I Was Arrested for DUI and I Have a Class A License
Indeed, if the commercial driver’s license holder is arrested while driving a commercial vehicle (defined below), it is a violation if the driver’s blood alcohol content is just 0.04% (Vehicle Code § 23152(d)) or if the driver is operating the vehicle under the influence of drugs (Vehicle Code § 23152(e)).
The Gist of this Article: If one has a commercial driver’s license and is arrested for DUI, even if on one’s own time (not during work), it can have devastating consequences on one’s future because the DMV can impose a one year commercial license suspension for the first time DUI and a lifetime suspension upon the second such conviction.
Most importantly, in contrast to a regular Class holder convicted of DUI, a commercial driver’s license holder has his or her license suspended for a year (Vehicle Code § 15300) and the commercial license holder is ineligible for a restricted license during the suspension period (Vehicle Code § 13352.4). Upon a second or further DUI conviction, the commercial license is suspended for life.
It may come as a surprise what the Vehicle Code defines as a commercial vehicle. Certainly, it is a double trailer or a vehicle that carries a hazardous substance and requires a placard warning of this (Vehicle Code § 15278). It is also defined as a vehicle with a gross vehicle weight rating (GVWR) of 26,001 pounds or more that tows a vehicle with a GVWR of 10,001 or more (Id.). It is also a school bus, a tank vehicle and a passenger vehicle that carries over ten persons, including the driver (Id.). It does not include an RV or a taxi, unless the taxi carries over ten persons.
The punishment from the court for a conviction is the same as a regular DUI, but the license suspension consequences from the DMV are severe, as discussed above.
The defenses to a DUI for someone with a commercial driver’s license are the same as for someone with a standard, Class C license facing a DUI. Therefore, we recommend hiring the most experienced DUI attorney who regularly appears in the courthouse at issue.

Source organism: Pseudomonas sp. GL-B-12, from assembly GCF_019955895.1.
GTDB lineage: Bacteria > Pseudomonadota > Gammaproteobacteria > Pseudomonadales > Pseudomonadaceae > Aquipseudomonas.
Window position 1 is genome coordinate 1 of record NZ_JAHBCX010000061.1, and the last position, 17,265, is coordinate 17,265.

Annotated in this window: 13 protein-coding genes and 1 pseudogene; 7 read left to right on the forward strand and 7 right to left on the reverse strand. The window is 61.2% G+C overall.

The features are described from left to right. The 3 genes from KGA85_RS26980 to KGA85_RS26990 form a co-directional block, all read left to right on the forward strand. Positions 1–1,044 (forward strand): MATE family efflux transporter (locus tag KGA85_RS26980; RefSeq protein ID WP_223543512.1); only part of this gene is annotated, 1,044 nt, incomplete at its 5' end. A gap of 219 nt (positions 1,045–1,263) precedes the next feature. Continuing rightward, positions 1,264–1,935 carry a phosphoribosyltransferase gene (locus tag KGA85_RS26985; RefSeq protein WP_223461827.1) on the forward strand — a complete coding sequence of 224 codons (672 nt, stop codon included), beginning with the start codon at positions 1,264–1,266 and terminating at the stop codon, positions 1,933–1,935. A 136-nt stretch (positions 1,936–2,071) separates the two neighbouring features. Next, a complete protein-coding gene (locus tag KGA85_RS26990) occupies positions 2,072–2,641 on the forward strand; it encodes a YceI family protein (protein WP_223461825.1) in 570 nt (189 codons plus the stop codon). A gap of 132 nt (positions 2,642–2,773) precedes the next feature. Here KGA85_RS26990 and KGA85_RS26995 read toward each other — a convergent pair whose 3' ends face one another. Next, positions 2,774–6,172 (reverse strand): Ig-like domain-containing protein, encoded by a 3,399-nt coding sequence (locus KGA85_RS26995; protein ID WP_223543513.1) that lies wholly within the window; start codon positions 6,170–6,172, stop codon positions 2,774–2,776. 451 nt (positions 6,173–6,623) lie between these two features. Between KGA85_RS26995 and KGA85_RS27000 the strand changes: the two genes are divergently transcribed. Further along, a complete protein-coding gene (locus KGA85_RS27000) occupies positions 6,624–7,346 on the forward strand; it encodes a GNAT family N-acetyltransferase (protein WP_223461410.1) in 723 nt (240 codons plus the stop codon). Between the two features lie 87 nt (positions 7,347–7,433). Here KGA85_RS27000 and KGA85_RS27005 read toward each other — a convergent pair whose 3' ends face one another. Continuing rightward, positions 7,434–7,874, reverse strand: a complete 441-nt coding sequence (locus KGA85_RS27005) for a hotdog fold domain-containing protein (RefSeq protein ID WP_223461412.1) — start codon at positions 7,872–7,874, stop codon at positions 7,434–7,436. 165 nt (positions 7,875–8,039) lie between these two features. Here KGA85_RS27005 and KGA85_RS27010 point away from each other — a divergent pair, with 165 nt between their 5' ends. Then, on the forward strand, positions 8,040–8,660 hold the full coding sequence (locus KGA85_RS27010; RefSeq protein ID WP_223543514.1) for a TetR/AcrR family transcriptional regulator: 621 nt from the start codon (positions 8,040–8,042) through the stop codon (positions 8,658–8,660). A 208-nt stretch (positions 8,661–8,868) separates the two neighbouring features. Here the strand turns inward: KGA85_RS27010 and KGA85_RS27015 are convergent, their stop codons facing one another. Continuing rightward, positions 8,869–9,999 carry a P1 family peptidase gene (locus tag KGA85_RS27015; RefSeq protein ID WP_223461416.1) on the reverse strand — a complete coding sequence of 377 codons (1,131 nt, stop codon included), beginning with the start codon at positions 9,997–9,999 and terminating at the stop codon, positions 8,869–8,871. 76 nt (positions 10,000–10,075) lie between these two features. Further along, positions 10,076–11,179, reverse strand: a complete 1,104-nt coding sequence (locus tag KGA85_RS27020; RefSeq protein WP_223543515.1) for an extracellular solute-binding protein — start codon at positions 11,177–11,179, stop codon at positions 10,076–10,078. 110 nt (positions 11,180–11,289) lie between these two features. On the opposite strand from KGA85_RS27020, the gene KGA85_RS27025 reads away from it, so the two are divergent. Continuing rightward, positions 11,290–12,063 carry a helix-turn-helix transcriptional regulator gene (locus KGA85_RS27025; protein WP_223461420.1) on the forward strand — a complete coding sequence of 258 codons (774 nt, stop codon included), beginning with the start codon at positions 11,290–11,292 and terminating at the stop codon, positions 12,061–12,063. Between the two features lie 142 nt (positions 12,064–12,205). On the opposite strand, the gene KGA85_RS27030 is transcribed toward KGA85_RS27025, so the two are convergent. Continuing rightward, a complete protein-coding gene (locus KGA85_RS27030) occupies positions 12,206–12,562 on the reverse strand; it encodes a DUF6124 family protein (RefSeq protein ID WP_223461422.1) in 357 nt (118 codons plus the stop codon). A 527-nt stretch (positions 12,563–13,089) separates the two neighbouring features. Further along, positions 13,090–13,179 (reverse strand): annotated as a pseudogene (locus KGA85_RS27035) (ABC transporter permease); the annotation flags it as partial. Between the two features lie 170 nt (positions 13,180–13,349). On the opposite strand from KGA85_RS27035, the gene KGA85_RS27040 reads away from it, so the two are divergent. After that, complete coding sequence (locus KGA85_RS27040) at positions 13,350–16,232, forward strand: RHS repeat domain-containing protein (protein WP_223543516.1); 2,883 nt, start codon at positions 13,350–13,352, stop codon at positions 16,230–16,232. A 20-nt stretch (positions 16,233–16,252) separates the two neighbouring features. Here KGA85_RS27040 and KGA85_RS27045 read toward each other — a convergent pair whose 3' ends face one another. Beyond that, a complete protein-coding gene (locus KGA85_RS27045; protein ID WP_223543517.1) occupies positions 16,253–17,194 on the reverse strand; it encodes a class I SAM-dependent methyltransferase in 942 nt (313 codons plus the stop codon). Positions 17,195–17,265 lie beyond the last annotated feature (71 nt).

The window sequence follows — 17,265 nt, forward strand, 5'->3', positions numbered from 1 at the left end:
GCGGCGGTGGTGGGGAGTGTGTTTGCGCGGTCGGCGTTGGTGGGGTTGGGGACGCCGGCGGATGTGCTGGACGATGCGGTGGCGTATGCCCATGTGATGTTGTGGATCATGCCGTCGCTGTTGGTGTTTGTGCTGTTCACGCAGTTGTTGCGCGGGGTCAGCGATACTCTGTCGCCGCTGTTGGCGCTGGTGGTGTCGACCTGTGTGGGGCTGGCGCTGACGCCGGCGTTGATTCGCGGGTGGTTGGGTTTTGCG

That attorney will be keen to first scrutinize the traffic stop. Was it pretextual? Did the officer have reasonable cause to make the stop? In other words, a good faith belief that person driving the vehicle violated the Vehicle Code or was otherwise involved in a crime? This could be driving a vehicle with expired registration, talking on a cell phone while driving, speeding, making an unsafe lane change, etc.
If the officer responds to a traffic collision and finds the suspect walking away from a parked car, etc., then other evidence can be considered by the officer. This can include “evidence of actual impairment” such as “the driver’s appearance, and odor of alcohol, slurred speech, impaired motor skills, slowed or erratic mental processing, and impaired memory or judgement. Conversely, absence of these manifestations may indicate that the driver was not impaired.” People v. McNeal (2009) 46 Cal. 4th 1183, at 1198.
The attorney will then look to the accuracy of the BAC measurement taken, either by breath or blood. This will include evidence of the machine’s calibration, the client’s history of GERD, acid reflux or heartburn (when breath is given), or a rising BAC. When a blood sample is given, the attorney will inspect the chain of custody of the sample, the client’s history of diabetes, anemia or medications such as blood thinners, and the qualifications of the phlebologist. The attorney also may seek a “blood split,” or retesting of the blood sample.
For more information about DUI issues, please click on the following articles: